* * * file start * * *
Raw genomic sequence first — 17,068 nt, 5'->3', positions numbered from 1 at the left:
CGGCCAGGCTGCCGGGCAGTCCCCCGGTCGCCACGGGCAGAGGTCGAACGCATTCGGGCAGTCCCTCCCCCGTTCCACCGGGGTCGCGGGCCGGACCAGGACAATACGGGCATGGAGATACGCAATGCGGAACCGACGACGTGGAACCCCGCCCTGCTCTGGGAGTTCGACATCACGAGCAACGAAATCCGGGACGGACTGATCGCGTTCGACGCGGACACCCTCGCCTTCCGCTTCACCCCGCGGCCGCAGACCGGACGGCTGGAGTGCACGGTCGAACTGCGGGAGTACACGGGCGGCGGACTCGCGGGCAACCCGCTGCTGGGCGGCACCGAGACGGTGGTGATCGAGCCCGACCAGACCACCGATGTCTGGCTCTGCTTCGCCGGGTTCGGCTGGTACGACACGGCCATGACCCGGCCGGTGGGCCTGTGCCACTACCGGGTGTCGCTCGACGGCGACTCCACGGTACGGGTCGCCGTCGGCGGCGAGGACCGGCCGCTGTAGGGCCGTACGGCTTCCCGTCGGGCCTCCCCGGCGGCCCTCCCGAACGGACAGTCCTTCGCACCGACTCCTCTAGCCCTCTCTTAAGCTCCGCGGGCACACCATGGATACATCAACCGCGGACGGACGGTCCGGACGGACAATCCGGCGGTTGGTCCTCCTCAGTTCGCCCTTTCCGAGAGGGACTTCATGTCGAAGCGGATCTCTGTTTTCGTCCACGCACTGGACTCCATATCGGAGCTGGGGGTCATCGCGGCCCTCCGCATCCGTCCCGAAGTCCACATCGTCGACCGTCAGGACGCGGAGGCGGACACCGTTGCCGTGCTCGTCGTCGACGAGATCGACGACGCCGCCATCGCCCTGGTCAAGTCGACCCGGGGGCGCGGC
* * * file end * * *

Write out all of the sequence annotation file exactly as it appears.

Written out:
Raw genomic sequence first — 17,068 nt, 5'->3', positions numbered from 1 at the left:
CGGCCAGGCTGCCGGGCAGTCCCCCGGTCGCCACGGGCAGAGGTCGAACGCATTCGGGCAGTCCCTCCCCCGTTCCACCGGGGTCGCGGGCCGGACCAGGACAATACGGGCATGGAGATACGCAATGCGGAACCGACGACGTGGAACCCCGCCCTGCTCTGGGAGTTCGACATCACGAGCAACGAAATCCGGGACGGACTGATCGCGTTCGACGCGGACACCCTCGCCTTCCGCTTCACCCCGCGGCCGCAGACCGGACGGCTGGAGTGCACGGTCGAACTGCGGGAGTACACGGGCGGCGGACTCGCGGGCAACCCGCTGCTGGGCGGCACCGAGACGGTGGTGATCGAGCCCGACCAGACCACCGATGTCTGGCTCTGCTTCGCCGGGTTCGGCTGGTACGACACGGCCATGACCCGGCCGGTGGGCCTGTGCCACTACCGGGTGTCGCTCGACGGCGACTCCACGGTACGGGTCGCCGTCGGCGGCGAGGACCGGCCGCTGTAGGGCCGTACGGCTTCCCGTCGGGCCTCCCCGGCGGCCCTCCCGAACGGACAGTCCTTCGCACCGACTCCTCTAGCCCTCTCTTAAGCTCCGCGGGCACACCATGGATACATCAACCGCGGACGGACGGTCCGGACGGACAATCCGGCGGTTGGTCCTCCTCAGTTCGCCCTTTCCGAGAGGGACTTCATGTCGAAGCGGATCTCTGTTTTCGTCCACGCACTGGACTCCATATCGGAGCTGGGGGTCATCGCGGCCCTCCGCATCCGTCCCGAAGTCCACATCGTCGACCGTCAGGACGCGGAGGCGGACACCGTTGCCGTGCTCGTCGTCGACGAGATCGACGACGCCGCCATCGCCCTGGTCAAGTCGACCCGGGGGCGCGGC